The only good thing one can say about the fantasy world invented by Republicans at last week’s debate was that most of it remains, for now, fantasy. But on Friday, a little piece of that mass hallucination materialized into our shared reality: The House voted 241-187 to block funding to Planned Parenthood.
Believe it or not, that’s the good news. The Senate version of such a bill will not pass, and so any House vote to defund Planned Parenthood is mainly for show. GOP House leaders scheduled that vote—and the Born-Alive Abortion Survivors Protection Act (described by one medical group as “gross legislative interference”)—in hopes of appeasing hardliners keen on using the federal government’s upcoming budget deadline (October 1) to pressure their colleagues.
The bad news is that the GOP anti-Planned Parenthood caucus shows no signs of being appeased. “There will be a significant number of Republicans who will say, ‘I will vote no on any bill that has an opportunity to defund Planned Parenthood and fails to do so,’” Rep. Steve King (R-IA), told the AP. “I’ve never seen it get to this point where there’s this much discontent.”
The showdown over Planned Parenthood, endorsed by nine of the 11 GOP candidates on stage last week, is driven by a delusion just as radically unhinged as their talk of autism epidemics and mass deportations. But of all the mirages shared by those on the stage, the idea that a budget standoff is a reasonable response to panic-stirring propaganda is the most immediately dangerous. (The thinly-spun half-truths around the videos have created their own cottage industry of debunking: Planned Parenthood does more than abortions; federal money does not generally pay for abortions to begin with; you can’t “defund” the organization, you can only micro-manage how poor people spend their health-care money—which hasn’t worked well before.)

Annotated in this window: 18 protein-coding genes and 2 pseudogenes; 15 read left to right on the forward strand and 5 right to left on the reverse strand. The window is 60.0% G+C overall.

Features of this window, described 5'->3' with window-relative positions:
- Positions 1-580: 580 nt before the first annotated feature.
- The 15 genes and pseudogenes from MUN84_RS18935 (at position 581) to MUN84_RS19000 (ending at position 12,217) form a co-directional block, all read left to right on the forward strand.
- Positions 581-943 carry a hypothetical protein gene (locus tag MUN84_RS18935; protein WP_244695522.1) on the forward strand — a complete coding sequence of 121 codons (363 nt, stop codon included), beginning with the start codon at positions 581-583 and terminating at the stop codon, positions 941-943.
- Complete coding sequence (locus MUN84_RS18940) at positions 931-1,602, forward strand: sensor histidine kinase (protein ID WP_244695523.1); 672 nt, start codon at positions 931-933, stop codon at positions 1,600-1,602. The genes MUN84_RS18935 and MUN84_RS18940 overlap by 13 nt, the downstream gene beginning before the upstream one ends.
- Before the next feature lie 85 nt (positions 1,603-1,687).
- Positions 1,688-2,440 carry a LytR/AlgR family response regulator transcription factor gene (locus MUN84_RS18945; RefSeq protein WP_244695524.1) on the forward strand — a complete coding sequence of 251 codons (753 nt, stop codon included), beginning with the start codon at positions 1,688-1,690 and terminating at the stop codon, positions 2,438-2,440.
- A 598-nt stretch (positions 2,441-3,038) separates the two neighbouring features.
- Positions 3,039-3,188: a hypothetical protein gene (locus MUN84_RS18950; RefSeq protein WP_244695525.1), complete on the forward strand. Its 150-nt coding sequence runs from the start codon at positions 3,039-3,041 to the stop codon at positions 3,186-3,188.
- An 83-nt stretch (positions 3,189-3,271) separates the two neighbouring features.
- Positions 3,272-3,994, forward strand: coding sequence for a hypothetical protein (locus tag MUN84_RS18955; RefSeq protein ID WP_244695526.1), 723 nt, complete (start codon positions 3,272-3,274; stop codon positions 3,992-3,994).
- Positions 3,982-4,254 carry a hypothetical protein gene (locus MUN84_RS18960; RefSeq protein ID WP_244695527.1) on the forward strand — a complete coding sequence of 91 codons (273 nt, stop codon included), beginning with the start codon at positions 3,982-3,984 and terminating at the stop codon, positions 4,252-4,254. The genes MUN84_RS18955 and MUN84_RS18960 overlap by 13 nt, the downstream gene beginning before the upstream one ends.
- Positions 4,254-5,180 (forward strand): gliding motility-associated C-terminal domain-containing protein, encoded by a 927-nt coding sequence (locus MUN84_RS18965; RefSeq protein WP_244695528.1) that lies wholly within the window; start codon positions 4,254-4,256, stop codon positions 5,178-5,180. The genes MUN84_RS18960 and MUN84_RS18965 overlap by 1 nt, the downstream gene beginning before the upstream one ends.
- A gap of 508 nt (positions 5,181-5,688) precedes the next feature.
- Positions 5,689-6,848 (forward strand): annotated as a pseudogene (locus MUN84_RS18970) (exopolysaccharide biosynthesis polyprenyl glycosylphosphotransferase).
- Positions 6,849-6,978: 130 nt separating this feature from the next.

House Speaker John Boehner and Senate Majority Leader Mitch McConnell are both facing active rebellion over their wish to merely avoid massive disruption (Boehner may yet fall). But in the minds of the insurgents beneath them—and the large majority of GOP presidential candidates—government is a vehicle for revenge and retribution. Competency is now read as collusion, responsibility as guilt. Recklessness is venerated as revolution, callousness as liberation.
It says something about the ludicrousness of the situation that the only two major Republican presidential candidates to resist shutdown mania included the one whose policies put him the furthest distance from the GOP base (John Kasich) and the one whose policies seem not to matter to the GOP base (Donald Trump). On this one issue, they have created a rationality wormhole, connecting otherwise non-contiguous parts of the Republican party.
But let’s not forget the small tendril of that folded space-time reaching out to Sen. Lindsay Graham, whose frustration at his compatriots’ grandstanding is all the the more poignant given how poorly he continues to do in the polls: “If you want to repeal Obamacare, get a new president. If you want to defund Planned Parenthood, elect a pro-life president, ’cause that’s the only way.”
Can you even call what the anti-choice Republicans are doing now a “strategy”? It is budgetary terrorism more than a parliamentary gimmick; Democratic and Republican leaders both maintain that no budget that cuts off Planned Parenthood will pass with a veto-proof majority. As Politico translated the situation: “It just depends how long it takes [and] how painful it is.”